Background: Spontaneous heparin-induced thrombocytopenia (HIT) is a rare but serious prothrombotic syndrome characterized by thrombosis, thrombocytopenia, and strong platelet-activating HIT antibodies in the absence of heparin exposure, and is frequently characterized by a suboptimal response to standard therapies. Here, we present the first report of intravenous immunoglobulin G (IVIG) use in a patient with spontaneous HIT.
Study design and methods: Patient information, including demographic, clinical, and laboratory results, were obtained from the electronic medical record. Laboratory testing was performed in the serotonin release assay, platelet factor 4 (PF4)-dependent P-selectin expression assay, and PF4/polyvinylsulfonate enzyme-linked immunosorbent assay to study the impact of IVIG on HIT antibody-mediated platelet activation. The patient was also genotyped for a polymorphism in the IgG receptor on platelets, FcγRIIa, at amino acid position 131.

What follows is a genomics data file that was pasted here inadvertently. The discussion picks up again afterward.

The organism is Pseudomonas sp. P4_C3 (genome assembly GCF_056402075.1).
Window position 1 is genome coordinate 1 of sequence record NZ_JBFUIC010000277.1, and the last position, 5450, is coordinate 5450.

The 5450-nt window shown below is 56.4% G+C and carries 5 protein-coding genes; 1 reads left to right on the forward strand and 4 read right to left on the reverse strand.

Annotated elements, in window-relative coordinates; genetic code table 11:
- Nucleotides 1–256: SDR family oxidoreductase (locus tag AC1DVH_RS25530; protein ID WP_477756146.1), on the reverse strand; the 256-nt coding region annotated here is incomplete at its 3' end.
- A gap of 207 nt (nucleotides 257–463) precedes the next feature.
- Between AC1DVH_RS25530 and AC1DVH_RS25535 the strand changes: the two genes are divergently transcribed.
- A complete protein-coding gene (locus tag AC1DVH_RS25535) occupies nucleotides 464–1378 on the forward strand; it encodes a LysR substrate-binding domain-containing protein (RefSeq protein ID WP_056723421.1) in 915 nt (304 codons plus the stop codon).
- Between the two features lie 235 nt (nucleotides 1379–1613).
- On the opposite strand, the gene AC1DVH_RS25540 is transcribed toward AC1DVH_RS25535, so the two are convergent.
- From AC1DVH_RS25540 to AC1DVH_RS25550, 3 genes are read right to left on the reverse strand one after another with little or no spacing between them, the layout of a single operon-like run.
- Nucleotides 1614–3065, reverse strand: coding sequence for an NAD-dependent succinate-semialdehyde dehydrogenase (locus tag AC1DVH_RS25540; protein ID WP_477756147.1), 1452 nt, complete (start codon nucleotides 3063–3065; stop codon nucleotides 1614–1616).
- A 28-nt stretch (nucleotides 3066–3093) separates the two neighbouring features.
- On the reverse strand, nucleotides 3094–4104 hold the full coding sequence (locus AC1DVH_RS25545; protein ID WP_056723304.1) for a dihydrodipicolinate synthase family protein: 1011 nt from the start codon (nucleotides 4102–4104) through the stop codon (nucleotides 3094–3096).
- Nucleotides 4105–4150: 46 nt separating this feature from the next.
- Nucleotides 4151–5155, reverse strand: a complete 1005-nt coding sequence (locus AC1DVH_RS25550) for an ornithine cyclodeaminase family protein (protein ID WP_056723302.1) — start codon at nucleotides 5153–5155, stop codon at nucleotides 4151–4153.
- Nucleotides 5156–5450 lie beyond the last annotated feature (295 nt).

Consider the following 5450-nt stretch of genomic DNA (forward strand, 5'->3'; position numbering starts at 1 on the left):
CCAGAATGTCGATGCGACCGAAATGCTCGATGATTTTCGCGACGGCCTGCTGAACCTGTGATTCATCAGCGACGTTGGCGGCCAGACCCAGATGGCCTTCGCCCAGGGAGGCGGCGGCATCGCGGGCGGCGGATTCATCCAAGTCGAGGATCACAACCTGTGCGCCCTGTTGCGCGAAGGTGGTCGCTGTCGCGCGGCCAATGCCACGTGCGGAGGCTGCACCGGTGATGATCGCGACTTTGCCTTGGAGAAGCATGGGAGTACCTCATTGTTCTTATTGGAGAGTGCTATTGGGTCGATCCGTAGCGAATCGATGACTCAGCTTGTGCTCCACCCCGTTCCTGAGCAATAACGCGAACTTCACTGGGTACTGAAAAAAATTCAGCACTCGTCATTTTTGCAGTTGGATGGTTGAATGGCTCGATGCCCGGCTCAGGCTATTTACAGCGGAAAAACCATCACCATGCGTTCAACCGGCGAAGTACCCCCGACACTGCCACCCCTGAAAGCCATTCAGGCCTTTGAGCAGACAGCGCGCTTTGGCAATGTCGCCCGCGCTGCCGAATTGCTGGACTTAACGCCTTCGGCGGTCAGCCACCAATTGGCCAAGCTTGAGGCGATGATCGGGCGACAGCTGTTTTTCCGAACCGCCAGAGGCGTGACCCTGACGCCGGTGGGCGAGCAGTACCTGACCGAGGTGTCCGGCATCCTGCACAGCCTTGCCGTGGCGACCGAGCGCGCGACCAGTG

Results: A 30-year-old man had a thrombotic stroke and thrombocytopenia and strong HIT serologies in the absence of proximate heparin use. Direct thrombin inhibitor therapy was not associated with a prompt response. Due to severity and extent of thrombosis and persistent thrombocytopenia, he was treated with high-dose IVIG. This treatment was associated with rapid and sustained normalization of platelet counts and a gradual improvement in thrombotic complications. Platelet activation induced by HIT antibodies in the PF4-dependent P-selectin expression assay (low PF4) was significantly lower after IVIG treatment, correlating well with platelet rise. Consistent with the severity of thrombosis, the patient was found to possess the 131HR polymorphism in FcγRIIa.
Conclusion: These results suggest that IVIG may be a useful adjunctive therapy in spontaneous HIT.
© 2018 AABB.